10/08/2012 12:11 EDT | Updated 12/07/2012 05:12 EST

Media Bites: Can Columnists Agree on HIV?

A pedestrian makes their way towards the Supreme Court of Canada in Ottawa on Friday, Feb. 17, 2012. The Supreme Court has rejected the arguments of a Quebec couple who wanted to have their children exempted from having to take an ethics and religion course at school. (AP Photo/The Canadian Press, Sean Kilpatrick)

Obviously we here in Media Bites world know that News Can Be Fun™ -- especially when it involves naked royalty or Margarte Wente. But you know what's not fun? AIDS. And you know what's even less fun than AIDS? People who have it, then have sex with you without telling. And you know what's the least fun of all? A bunch of stern newspaper editorials about the Supreme Court's recent decision that not disclosing you suffer from AIDS before having sex can be legally permissible under certain circumstances.

"I approve of that decision" says noted woman-who-rarely-approves-of-anything Barbara Kay at the National Post. Before everyone puts on their outrage hats, Babs wants us to remember that sex with HIV-positive people is hardly "deadly" anymore -- what with today's modern miracle drugs and all. She prefers the term "consequential," as in, "sorry Mr. McCullough, you're too consequential to participate in the blood drive."

Disease-y sex may be rude and unpleasant, she concedes, but it's still "hardly a weapon in the sense of a knife or a gun." (In Canada, maybe, but African militias might not agree.)

Right on Bar, agrees another somewhat unsettling piece from the Ottawa Citizen editorial board. Kudos to the Supremes for finally taking a stand against this regressive idea that we need a sweeping "blanket law" doling out "extreme and inappropriate" punishments to every infected player who manages to quietly bed some uptight buzkill who might otherwise go all Howie Mandel on them. As long as everyone's well-clad in latex there should be nothing to fear.

Say what? You guys can't be serious, responds Heather Mallick at the Toronto Star, there's still plenty to fear!

It's all well and good to blindly take your chances with disease when you're on safari, she says, since "you can't ascribe vile intent or laziness to mosquitoes," but we're talking about supposedly consensual sex between two supposedly empathic human beings. And in all the cases of undisclosed infection the court examined, the reality was that the "sexual partners wouldn't have said yes to sex had they known about the HIV." So it's hard to see this as anything but a victory for those eager to shed the "moral burden of honesty."

Sigh. Avoiding diseased sex with random hookups was "previously simple," but now it's gonna be this big hassle of trying to suss out disclosures from people no longer legally obligated to give them. Thanks a lot, judges!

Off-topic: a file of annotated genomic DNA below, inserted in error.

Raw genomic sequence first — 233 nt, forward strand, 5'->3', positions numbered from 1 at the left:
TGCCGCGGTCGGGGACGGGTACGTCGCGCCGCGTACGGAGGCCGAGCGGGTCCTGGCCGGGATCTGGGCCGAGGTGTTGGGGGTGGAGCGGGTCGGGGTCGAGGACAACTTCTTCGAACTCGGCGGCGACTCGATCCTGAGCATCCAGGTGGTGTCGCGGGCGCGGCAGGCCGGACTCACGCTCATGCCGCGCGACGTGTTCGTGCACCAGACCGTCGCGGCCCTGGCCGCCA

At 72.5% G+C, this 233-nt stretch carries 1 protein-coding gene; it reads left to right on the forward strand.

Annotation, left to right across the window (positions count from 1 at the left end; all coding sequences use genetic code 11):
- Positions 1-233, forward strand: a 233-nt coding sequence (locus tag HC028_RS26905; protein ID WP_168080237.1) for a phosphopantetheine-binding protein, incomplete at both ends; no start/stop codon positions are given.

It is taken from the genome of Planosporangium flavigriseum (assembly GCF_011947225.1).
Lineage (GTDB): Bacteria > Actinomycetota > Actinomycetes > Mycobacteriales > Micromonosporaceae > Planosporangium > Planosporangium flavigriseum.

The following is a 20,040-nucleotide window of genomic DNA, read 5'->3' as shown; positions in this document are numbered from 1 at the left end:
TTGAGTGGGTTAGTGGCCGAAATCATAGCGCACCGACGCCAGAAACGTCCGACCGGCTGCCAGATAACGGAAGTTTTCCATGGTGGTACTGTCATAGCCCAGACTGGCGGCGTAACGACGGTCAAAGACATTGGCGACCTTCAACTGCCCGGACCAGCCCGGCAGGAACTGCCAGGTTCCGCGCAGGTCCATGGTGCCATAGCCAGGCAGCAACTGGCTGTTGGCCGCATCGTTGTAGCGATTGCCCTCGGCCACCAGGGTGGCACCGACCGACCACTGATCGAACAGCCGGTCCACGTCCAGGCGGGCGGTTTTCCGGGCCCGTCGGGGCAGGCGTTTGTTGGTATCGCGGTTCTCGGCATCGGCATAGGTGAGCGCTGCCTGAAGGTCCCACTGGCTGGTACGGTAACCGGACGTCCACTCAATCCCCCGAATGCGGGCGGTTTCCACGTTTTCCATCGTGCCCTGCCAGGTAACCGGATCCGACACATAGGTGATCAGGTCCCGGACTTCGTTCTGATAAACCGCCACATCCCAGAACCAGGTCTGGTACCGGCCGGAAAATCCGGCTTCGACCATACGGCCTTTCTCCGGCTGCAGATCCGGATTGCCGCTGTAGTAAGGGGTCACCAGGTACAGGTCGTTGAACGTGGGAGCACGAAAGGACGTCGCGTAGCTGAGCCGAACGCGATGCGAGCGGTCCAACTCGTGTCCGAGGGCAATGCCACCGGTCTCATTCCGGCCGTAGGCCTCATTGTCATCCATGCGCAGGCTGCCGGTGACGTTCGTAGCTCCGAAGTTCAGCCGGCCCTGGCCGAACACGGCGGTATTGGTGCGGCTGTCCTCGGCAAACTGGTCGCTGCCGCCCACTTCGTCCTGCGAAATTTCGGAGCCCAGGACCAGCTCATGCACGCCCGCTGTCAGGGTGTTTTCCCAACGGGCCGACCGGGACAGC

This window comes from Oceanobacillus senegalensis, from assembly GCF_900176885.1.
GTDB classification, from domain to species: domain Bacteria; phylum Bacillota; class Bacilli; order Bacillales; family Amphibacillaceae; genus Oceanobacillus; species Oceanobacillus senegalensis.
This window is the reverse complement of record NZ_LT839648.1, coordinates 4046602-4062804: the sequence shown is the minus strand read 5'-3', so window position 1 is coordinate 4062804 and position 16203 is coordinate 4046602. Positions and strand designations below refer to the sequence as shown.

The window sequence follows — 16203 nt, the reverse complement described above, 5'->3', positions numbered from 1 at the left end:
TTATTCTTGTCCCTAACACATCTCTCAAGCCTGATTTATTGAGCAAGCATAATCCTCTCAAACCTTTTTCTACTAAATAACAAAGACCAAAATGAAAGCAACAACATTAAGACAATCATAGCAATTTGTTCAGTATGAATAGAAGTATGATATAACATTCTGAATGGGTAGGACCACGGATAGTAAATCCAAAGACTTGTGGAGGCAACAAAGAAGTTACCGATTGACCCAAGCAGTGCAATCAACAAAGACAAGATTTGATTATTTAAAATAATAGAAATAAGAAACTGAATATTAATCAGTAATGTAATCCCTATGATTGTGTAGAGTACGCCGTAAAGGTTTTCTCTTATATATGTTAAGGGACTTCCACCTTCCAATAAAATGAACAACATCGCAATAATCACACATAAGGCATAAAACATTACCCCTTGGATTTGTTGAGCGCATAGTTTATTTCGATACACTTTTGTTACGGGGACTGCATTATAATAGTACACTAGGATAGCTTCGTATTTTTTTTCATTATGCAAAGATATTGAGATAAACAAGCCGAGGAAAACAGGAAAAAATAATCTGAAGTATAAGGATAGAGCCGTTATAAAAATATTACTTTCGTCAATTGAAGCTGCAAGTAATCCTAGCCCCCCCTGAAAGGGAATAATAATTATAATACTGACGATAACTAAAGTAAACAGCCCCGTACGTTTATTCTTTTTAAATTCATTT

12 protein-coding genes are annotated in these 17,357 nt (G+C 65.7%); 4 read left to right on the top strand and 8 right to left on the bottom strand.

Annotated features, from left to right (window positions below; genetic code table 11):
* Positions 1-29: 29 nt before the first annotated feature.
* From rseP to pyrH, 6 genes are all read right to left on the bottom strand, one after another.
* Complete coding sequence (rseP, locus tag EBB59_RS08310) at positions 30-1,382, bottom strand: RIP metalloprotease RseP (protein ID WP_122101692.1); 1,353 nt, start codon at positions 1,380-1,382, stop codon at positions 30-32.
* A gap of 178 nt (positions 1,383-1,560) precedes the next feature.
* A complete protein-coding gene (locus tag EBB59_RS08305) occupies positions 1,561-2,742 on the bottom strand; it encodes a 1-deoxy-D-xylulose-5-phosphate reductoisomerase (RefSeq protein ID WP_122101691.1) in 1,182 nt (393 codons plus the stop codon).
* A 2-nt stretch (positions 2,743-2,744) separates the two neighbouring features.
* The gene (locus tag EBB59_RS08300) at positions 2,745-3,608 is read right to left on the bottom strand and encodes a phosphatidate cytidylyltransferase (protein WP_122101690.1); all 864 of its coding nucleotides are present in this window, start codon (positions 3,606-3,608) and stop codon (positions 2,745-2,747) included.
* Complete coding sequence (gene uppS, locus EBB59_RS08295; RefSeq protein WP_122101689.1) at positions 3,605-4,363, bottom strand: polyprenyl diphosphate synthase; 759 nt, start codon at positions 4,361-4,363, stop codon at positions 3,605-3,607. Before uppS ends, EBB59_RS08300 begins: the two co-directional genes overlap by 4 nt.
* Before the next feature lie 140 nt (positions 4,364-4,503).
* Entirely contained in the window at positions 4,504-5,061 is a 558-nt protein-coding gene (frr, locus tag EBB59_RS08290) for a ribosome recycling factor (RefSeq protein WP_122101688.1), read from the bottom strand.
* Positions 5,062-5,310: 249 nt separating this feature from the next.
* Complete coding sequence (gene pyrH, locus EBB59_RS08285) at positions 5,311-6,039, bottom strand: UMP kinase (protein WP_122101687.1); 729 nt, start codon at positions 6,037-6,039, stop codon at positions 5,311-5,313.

The ruling's not even that great from a HIV-positive perspective, observes Peter McKnight in the Vancouver Sun. Sure, the court may have said that under some circumstances not telling is okay, but those "some circumstances" are so vague as to be near useless.

If anything, the judges' unwillingness to wholeheartedly endorse condoms or low "viral loads" as a universal defence for the not-tellers actually "means HIV-positive people are at greater risk of facing legal sanction, even if they take some precautions to prevent transmission."

So don't come crying to me Supreme Court, says Pete, if all this results in fewer Canadians getting tested for HIV because you've made ignorance the easier choice.

In deciding whatever it is they decided last week, the Supremes rendered a solid 9-0 verdict. This is something they do quite a lot these days on the premise that unanimous rulings -- no matter how watered-down, group think-y and incoherent they wind up being -- are very good at uniting the country in equally unanimous acceptance.

Notice how well it works.


Thankfully, it wasn't all doom and disease in the punditsphere this weekend. You may recall that President Obama had a pretty bad showing at his inaugural debate with Mitt Romney on Wednesday. Well, that's certainly something our press buddies have lots of feisty non-AIDS related opinions on!

It was a "sheer bloody joy" to see ol' Hopey-Changey on the ropes cackles Michael Coren at Sun TV. Man, did he ever lose! Mike would even go so far as to call it "the worst defeat of an incumbent in the history of presidential debates" -- and you know sweeping conclusions like that don't come easily to Sun News journalists.

No bones about it, Mitt totally hit it "out of the park" agrees L. Ian MacDonald in the Citizen. Yup, "the best I've seen from Romney, ever," swoons Andrew Coyne at the Post. It was almost "as if someone had attached electrodes to his limbs," quips the Globe's Elizabeth Renzetti.  You wouldn't expect a politician as polished and savvy as Barack Obama to "leave his game at the door," sighs John Parisella at Macleans' -- but that's exactly what he did!

"Yes we can, Obama famously said in 2008. But, no, he didn't, not against Romney," adds Warren Kinsella, fingers no doubt snapping sassily.

Veteran camapaign hack that he is, Kinsella knows that the key to Romney's debate victory was his strong focus on stuff that actually matters to average voters, rather than the boring "litany of facts" spouted by ol' snore-fest Barry. Mitt was great at speaking the language of "everyday values," like empathy and optimism, he says, and gave a genuine sense -- despite his aristocratic background -- of having a real plan to "fix the yawning chasm between the haves and the have-nots."

In fact, says Warren, it very much reminds me of the appeal of Justin Trud--

Ah, sorry folks. I really did try this time.